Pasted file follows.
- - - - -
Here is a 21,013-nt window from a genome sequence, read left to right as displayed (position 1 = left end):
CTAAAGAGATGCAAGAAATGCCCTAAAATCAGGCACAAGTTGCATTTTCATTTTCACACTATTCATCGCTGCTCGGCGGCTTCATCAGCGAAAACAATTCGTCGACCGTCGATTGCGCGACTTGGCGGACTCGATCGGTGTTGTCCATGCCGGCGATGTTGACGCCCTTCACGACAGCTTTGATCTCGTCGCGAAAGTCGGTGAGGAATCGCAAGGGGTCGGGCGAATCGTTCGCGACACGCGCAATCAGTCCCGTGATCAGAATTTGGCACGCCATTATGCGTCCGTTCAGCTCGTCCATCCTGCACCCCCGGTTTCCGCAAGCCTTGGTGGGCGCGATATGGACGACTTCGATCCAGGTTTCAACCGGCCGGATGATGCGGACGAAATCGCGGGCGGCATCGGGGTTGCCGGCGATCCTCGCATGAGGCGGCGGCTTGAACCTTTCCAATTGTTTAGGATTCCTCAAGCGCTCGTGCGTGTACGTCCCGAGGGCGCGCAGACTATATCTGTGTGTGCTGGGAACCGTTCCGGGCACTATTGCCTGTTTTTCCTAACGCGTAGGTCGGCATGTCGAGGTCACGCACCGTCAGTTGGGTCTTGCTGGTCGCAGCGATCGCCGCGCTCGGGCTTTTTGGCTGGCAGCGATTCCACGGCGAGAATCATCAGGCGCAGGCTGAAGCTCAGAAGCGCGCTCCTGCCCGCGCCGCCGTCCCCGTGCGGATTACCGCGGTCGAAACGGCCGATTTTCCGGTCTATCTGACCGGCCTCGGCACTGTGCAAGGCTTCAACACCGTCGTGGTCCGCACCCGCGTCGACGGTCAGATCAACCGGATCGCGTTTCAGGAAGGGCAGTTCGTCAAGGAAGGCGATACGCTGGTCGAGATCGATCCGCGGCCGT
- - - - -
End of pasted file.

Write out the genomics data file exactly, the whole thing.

Here is a 21,013-nt window from a genome sequence, read left to right as displayed (position 1 = left end):
CTAAAGAGATGCAAGAAATGCCCTAAAATCAGGCACAAGTTGCATTTTCATTTTCACACTATTCATCGCTGCTCGGCGGCTTCATCAGCGAAAACAATTCGTCGACCGTCGATTGCGCGACTTGGCGGACTCGATCGGTGTTGTCCATGCCGGCGATGTTGACGCCCTTCACGACAGCTTTGATCTCGTCGCGAAAGTCGGTGAGGAATCGCAAGGGGTCGGGCGAATCGTTCGCGACACGCGCAATCAGTCCCGTGATCAGAATTTGGCACGCCATTATGCGTCCGTTCAGCTCGTCCATCCTGCACCCCCGGTTTCCGCAAGCCTTGGTGGGCGCGATATGGACGACTTCGATCCAGGTTTCAACCGGCCGGATGATGCGGACGAAATCGCGGGCGGCATCGGGGTTGCCGGCGATCCTCGCATGAGGCGGCGGCTTGAACCTTTCCAATTGTTTAGGATTCCTCAAGCGCTCGTGCGTGTACGTCCCGAGGGCGCGCAGACTATATCTGTGTGTGCTGGGAACCGTTCCGGGCACTATTGCCTGTTTTTCCTAACGCGTAGGTCGGCATGTCGAGGTCACGCACCGTCAGTTGGGTCTTGCTGGTCGCAGCGATCGCCGCGCTCGGGCTTTTTGGCTGGCAGCGATTCCACGGCGAGAATCATCAGGCGCAGGCTGAAGCTCAGAAGCGCGCTCCTGCCCGCGCCGCCGTCCCCGTGCGGATTACCGCGGTCGAAACGGCCGATTTTCCGGTCTATCTGACCGGCCTCGGCACTGTGCAAGGCTTCAACACCGTCGTGGTCCGCACCCGCGTCGACGGTCAGATCAACCGGATCGCGTTTCAGGAAGGGCAGTTCGTCAAGGAAGGCGATACGCTGGTCGAGATCGATCCGCGGCCGT